Eat Local Challenge

Eat Local Logo I’ve just discovered the Eat Local Challenge posted by Jen on her life begins at 30 blog. She invited fellow food bloggers to make the commitment to eat locally produced food during August. In her own words:

“For the month of August, I would like to invite all bloggers to join me in taking a challenge to eat food local to where you live. You will be able to build your challenge parameters yourself, and set reachable goals for the month. Ths goal of this time is to eat as much local food as possible, and to really pay attention to where your food comes from.”

Typical that I should discover this as the month ends but it did put me thinking.

In Ireland, my main source of food was the local Tesco. I’d go there a couple of times a week, without a list normally, and pick whatever caught my eye or was on special. Since moving to Dublin, I’ve never lived more than 10 minutes walk from the supermarket so there was never much pressure if I forgot something or I decided to make a dish for which I didn’t have the ingredients. I just ran up the road and collected the necessary – and several other things which I didn’t need but which came to hand at the time!

I rarely went to the butchers, there were no nearby greengrocers and, since I didn’t really eat much fish at the time, I didn’t need a fishmongers. As my favourite meal normally involves bread and cheese – but the bread has to be good and the cheese fabulous – I did need a cheesemongers. Some of my nicest meals involved something savoury that I picked up from Sheridan’s Cheesemongers around the corner paired with a baguette from the gorgeous La Maison des Gourmets. I did make an effort to eat Irish cheese (Cashel Blue, I miss you) but you could hardly call a baguette, even if produced in Ireland, a local food.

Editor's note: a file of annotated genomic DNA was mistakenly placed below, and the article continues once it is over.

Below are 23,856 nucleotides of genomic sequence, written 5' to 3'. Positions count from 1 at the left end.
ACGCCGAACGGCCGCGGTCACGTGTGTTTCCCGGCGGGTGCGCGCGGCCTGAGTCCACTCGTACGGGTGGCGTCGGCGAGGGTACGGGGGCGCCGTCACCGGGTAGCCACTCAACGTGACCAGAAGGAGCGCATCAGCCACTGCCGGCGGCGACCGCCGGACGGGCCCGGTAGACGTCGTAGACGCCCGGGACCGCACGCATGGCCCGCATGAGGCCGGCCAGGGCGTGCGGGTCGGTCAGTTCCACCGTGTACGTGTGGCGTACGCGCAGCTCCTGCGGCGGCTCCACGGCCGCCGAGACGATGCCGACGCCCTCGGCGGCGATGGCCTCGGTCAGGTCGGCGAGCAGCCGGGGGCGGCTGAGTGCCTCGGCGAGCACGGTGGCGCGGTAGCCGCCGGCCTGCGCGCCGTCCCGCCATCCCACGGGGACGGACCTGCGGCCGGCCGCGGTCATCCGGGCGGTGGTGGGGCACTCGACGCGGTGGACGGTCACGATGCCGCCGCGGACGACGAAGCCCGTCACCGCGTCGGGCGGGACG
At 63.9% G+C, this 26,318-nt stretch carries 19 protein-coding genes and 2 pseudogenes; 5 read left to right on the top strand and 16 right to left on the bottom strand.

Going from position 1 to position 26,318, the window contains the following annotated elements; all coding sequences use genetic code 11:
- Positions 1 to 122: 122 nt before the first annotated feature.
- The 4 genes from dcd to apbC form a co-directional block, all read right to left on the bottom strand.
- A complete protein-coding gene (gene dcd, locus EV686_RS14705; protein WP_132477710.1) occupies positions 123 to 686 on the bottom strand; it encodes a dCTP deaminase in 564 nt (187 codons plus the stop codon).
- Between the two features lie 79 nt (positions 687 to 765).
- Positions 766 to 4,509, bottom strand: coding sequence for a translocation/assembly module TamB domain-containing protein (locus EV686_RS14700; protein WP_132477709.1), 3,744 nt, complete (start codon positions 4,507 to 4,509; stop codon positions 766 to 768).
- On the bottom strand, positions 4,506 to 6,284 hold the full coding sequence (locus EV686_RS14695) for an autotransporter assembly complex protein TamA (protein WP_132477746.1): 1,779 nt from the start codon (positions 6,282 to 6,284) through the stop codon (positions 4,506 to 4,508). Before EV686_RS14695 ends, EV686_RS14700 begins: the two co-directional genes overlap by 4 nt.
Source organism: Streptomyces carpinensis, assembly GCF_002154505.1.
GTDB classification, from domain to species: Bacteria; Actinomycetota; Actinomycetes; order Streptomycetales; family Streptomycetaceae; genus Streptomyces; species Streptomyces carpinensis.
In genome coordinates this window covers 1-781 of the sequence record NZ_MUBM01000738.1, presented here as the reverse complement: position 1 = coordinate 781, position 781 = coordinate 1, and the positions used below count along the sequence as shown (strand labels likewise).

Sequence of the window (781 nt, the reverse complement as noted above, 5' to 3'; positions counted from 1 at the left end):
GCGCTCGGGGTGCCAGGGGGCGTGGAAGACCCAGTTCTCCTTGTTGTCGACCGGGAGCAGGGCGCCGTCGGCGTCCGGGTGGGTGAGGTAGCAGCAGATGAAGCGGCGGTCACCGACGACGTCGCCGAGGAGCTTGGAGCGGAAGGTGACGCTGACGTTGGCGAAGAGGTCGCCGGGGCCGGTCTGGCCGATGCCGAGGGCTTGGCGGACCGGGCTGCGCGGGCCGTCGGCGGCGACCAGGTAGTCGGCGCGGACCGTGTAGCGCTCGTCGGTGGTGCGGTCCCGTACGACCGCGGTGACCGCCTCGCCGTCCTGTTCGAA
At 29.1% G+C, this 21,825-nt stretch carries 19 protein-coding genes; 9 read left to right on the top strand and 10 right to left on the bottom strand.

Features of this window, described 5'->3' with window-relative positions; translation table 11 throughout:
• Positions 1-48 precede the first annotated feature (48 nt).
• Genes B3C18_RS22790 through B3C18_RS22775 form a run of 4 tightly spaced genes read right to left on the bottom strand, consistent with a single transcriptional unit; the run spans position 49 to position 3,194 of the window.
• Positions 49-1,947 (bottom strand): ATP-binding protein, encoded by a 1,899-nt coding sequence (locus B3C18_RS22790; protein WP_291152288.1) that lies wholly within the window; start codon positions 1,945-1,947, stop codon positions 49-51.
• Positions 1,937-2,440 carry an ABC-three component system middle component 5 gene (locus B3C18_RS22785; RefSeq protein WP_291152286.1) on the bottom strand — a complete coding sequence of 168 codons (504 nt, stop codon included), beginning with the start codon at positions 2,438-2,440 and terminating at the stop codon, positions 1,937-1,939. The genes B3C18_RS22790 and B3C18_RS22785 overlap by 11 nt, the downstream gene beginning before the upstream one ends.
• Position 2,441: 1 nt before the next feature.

For me, eating locally is all connected with shopping locally and I’m doing a lot more of that here in New Zealand. Maybe it’s because I’ve a bit more time on my hands in Christchurch but I think it’s also because this city is much better supplied with great shops.

Where I live is within walking distance of two butchers – Peter Timbs in Edgeware and Verkerks on Manchester Street. There’s a fishmongers a few doors down and a really nice cheesemongers just a few minutes walk away. All of those do make life a lot easier, especially if you’re trying to buy and eat local. Now the supermarket stop is just once a week, complete with a proper list, and almost all our veggies come from the local market or direct from the growers. I discovered yesterday that Christchurch’s first farmers’ market takes place in Lyttleton next weekend so that will increase the Eat Local scope still more.

Time to put the thinking cap on and see what else I can manage in the line of local food before the month is up. But there are a few questions that I have to answer first:

1. What’s your definition of local for this challenge?
I was going to be cheeky here and say all of New Zealand but then I realised that I generally eat more locally than that, especially as there are so much fruit and vegetables grown around the Canterbury region. So, Canterbury it is, then.

2. What exemptions will you claim?
I think the list of exemptions could be longer than the things that I’ll be able to use so I’ll just hold off on answering that one for the time being!

3. What is your personal goal for the month?
Well, as I said, it’s a bit late that I’m starting but I’ll try to increase my usage of food from the Canterbury area, discover new suppliers and be more imaginative in my use of the good basic Kiwi veggies.



Food writer. Broadcaster. Blogger. Author. Married to Eight Degrees Brewing. Member of the Irish Food Writers' Guild, founder of Irish Food Bloggers Association and co-author of Sláinte: The Complete Guide to Irish Craft Beer & Cider (New Island)

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